Another key point, Harding said, comes with the tax bill. The executive order means businesses won’t be penalized for layoffs when their tax rate is recalculated in 2021.
Help for Businesses; What About Employees?
Making sure that Virginia’s businesses can weather the pandemic is key to the state’s future economic recovery, Harding said. “The state needs businesses to survive,” she said, and this latest executive action is “likely a small but welcome salve on their Covid wounds.”
So the businesses are getting some help—however marginal it may be—through unemployment tax relief. But what about the actual unemployed people? In Southwest Virginia, mutual aid is compensating for a complete lack of federal assistance.
On the human toll exacted by the economic downturn, Russell Chisholm said, “I do feel like that’s fallen off of people’s radar a little bit.” Chisholm is the director of operations at a local coffee roastery and an activist. “People are so hungry for some sense of normalcy that they’ve created this idea that things have gone back to normal,” he explained. “They really have not.”
Chisholm said the pain of the pandemic has been especially acute for those in the service industry, especially those who typically work for tips. “Service work is hard work. Working for tips is a grind,” he said. “To have these people be forgotten in all this” would have been unacceptable to him. So back in the spring, Chisholm launched the SWVA Tip Jar.
The Tip Jar is a website and accompanying Excel spreadsheet that lists local service workers facing job loss or reduced hours. The spreadsheet includes links to a mutual pool fund for all the workers, as well as many personal Venmo and Cash App accounts.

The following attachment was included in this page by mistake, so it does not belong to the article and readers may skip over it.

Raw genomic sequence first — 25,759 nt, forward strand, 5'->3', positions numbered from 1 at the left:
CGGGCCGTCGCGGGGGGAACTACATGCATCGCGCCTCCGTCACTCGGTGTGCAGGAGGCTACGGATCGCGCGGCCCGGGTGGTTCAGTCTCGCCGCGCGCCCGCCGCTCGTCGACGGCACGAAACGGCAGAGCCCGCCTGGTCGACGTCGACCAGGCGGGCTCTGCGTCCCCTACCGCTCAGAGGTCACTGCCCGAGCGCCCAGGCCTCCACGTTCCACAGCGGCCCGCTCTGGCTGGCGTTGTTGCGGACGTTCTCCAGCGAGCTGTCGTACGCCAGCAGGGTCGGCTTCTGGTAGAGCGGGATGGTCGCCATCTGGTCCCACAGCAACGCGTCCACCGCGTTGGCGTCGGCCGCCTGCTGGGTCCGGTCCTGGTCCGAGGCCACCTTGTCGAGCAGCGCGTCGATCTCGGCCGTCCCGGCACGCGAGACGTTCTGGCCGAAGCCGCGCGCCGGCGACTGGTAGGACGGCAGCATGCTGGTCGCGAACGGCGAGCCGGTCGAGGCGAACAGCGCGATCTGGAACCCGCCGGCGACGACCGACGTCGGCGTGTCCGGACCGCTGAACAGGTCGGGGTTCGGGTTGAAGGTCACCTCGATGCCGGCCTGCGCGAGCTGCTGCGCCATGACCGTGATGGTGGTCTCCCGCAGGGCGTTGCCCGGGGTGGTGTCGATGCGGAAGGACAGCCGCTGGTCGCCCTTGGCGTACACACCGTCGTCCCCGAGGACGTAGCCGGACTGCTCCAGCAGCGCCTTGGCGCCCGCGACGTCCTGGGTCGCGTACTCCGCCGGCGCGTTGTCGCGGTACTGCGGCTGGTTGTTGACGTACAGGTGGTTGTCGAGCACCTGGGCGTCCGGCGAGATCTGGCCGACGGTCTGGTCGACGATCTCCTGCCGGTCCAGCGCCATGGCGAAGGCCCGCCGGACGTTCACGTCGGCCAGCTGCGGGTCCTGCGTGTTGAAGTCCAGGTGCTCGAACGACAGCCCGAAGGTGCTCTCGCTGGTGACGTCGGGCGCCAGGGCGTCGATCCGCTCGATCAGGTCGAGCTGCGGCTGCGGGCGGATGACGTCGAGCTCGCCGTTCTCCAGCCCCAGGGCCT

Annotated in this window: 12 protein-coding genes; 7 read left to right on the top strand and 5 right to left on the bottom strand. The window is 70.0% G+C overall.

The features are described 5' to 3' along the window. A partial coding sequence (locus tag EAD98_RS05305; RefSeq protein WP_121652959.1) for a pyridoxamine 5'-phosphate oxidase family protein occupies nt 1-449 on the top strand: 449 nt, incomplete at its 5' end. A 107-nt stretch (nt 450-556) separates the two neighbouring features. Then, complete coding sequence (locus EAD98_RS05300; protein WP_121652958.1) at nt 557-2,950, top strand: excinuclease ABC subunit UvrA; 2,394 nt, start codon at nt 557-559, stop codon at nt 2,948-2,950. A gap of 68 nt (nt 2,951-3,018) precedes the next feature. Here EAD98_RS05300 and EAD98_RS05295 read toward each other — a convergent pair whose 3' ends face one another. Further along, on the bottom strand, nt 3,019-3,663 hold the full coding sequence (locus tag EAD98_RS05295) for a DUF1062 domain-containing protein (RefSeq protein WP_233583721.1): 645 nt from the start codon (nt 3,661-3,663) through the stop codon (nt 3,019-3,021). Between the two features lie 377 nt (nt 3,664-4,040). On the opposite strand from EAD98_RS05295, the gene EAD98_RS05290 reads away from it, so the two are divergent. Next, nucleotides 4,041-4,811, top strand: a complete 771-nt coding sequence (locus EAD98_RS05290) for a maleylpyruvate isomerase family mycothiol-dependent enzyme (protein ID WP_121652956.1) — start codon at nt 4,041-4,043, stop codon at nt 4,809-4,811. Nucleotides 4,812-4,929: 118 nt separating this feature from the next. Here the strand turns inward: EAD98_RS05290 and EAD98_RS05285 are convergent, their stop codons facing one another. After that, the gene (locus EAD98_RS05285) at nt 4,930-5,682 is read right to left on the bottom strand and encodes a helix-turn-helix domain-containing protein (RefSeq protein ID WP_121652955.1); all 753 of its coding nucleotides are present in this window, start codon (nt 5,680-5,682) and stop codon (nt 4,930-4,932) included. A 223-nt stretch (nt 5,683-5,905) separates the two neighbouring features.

As of Jan. 5, 479 people have signed up to ask for help. Chisholm removed very few names from the list.
“Since it started in March, I’ve had…between five and 10 people who said, ‘I’m good; I found another job, you can take me off,’” Chisholm said. The industry is still struggling, but donations have tapered off drastically since the fund launched.
Chisholm initially envisioned the Tip Jar existing for only a few months. He hoped folks would “tip” their favorite baristas, waiters or bartenders even as COVID safety guidelines prevented them from patronizing businesses in person.
‘Handing the Same $20 Bill Around’
The fund has collected $18,844, and distributed all that money evenly across participants. Now, the fund is out of money, Chisholm said, but it remains linked to his personal PayPal account. And he still gets requests.
“Sometimes I get requests through PayPal saying, ‘They’re going to turn my power off’ or ‘I just need to get some food,’” Chisholm described.
He tries to help when he can. Mostly, the SWVA Tip Jar has turned into an embodiment of a common joke in activist circles. The joke, Chisholm said, is that activists are “all just basically handing the same $20 bill around.” That’s mutual aid distilled down to its purest form. You help someone else when you can, and they’ll cover you when you’re struggling.
“In the service industry it’s the same kind of way,” Chisholm said. “We’ve all had those jobs where we’re pooling tips and everyone’s trying to pull each other along. It’s inspiring in that way, but it’s not sustainable.”
Around the holidays, Chisholm started to boost the SWVA Tip Jar again on his social media accounts. He hopes the community sees the importance of supporting the service sector. “These are community places first,” he said. “If you just use somebody in the service industry as just that, you’re really commodifying what they do. They are members of the community just like any other working people in this area…They are living, breathing human beings, trying to navigate this whole mess right along with us.”
Ashley Spinks Dugan is a freelance reporter for Dogwood. You can reach her at [email protected].